5. Every storm that emerges from the Sun and heads towards Earth passes through L1, and a satellite placed in the halo orbit around L1 of the Sun-Earth system has the major advantage of continuously viewing the Sun without any occultation/eclipses.

 

Halo orbit around the Lagrangian point 1 (L1) of the Sun-Earth system:

  1. Lagrange Points, named after Italian-French mathematician Josephy-Louis Lagrange, are positions in space where the gravitational forces of a two-body system (like the Sun and the Earth) produce enhanced regions of attraction and repulsion.
  2. The L1 point is about 1.5 million km from Earth, or about 1/100th of the way to the Sun.
  3. L1 refers to Lagrangian/Lagrange Point 1, one of 5 points in the orbital plane of the Earth-Sun system.
  4. These can be used by spacecraft to reduce fuel consumption needed to remain in position.
  5. A Satellite placed in the halo orbit around the Lagrangian point 1 (L1) has the major advantage of continuously viewing the Sun without any occultation/ eclipses.
  6. The L1 point is home to the Solar and Heliospheric Observatory Satellite (SOHO), an international collaboration project of National Aeronautics and Space Administration (NASA) and the European Space Agency (ESA).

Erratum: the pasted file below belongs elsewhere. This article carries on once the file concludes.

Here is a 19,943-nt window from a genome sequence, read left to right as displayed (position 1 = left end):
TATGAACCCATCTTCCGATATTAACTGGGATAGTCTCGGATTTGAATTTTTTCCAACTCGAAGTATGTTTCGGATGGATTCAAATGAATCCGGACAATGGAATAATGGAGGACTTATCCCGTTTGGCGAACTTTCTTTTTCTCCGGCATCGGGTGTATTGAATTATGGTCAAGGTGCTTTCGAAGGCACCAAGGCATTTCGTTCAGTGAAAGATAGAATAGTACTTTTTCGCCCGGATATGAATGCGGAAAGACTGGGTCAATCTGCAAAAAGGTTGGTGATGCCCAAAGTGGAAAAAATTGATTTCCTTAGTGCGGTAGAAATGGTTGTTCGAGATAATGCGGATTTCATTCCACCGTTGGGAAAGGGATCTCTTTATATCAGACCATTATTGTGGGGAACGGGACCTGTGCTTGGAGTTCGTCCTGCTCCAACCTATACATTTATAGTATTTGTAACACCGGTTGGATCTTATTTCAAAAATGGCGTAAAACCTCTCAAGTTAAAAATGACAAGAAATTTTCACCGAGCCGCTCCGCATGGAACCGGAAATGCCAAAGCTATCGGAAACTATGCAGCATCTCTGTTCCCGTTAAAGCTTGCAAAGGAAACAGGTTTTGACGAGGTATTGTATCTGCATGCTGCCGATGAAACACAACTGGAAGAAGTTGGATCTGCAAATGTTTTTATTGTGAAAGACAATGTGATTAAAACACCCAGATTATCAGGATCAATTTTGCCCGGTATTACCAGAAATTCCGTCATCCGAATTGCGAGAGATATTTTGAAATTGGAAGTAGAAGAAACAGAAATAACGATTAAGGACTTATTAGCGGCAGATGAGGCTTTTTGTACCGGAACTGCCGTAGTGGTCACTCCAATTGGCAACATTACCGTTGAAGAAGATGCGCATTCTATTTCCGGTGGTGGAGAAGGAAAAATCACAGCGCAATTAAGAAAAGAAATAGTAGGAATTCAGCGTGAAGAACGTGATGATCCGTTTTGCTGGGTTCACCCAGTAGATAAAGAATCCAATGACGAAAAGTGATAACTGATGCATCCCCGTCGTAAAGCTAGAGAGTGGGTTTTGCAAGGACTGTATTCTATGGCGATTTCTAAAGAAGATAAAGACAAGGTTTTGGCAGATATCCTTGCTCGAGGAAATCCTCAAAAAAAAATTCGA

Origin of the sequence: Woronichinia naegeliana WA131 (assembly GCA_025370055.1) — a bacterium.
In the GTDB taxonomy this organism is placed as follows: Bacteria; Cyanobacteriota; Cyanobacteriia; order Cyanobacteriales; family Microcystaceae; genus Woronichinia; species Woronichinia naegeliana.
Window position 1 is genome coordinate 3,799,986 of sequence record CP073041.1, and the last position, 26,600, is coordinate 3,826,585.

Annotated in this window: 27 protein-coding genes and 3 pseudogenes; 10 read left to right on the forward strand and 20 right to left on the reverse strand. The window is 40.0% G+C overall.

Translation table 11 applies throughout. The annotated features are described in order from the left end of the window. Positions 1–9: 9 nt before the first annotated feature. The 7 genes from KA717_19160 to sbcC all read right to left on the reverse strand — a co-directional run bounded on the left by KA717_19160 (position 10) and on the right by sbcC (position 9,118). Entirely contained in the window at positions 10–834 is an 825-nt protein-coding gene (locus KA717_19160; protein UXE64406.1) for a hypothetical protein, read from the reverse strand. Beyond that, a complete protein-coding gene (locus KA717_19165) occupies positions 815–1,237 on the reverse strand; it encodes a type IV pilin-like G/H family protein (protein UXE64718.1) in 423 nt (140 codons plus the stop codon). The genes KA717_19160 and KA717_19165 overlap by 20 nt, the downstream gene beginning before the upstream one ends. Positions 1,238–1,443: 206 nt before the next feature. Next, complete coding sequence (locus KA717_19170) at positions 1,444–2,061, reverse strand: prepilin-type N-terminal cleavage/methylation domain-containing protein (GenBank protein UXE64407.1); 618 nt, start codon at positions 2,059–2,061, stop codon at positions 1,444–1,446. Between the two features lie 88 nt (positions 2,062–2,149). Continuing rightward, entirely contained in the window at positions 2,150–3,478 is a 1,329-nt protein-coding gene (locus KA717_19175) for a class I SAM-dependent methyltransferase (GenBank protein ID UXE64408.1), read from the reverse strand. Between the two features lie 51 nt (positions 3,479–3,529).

The satellite will be launched during 2019 – 2020 timeframe by PSLV-XL from Sriharikota:

  1. Aditya-1 was meant to observe only the solar corona. The outer layers of the Sun, extending to thousands of km above the disc (photosphere) is termed as the corona.
  2. It has a temperature of more than a million degree Kelvin which is much higher than the solar disc temperature of around 6000K.
  3. In addition, particle payloads will study the particle flux emanating from the Sun and reaching the L1 orbit, and the magnetometer payload will measure the variation in magnetic field strength at the halo orbit around L1.
  4. These payloads have to be placed outside the interference from the Earth’s magnetic field and could not have been useful in the low earth orbit.

 

Studying lower corona:

  1. The Aditya-L1 Support Centre (ASC) will provide training through regular workshops for the guest users.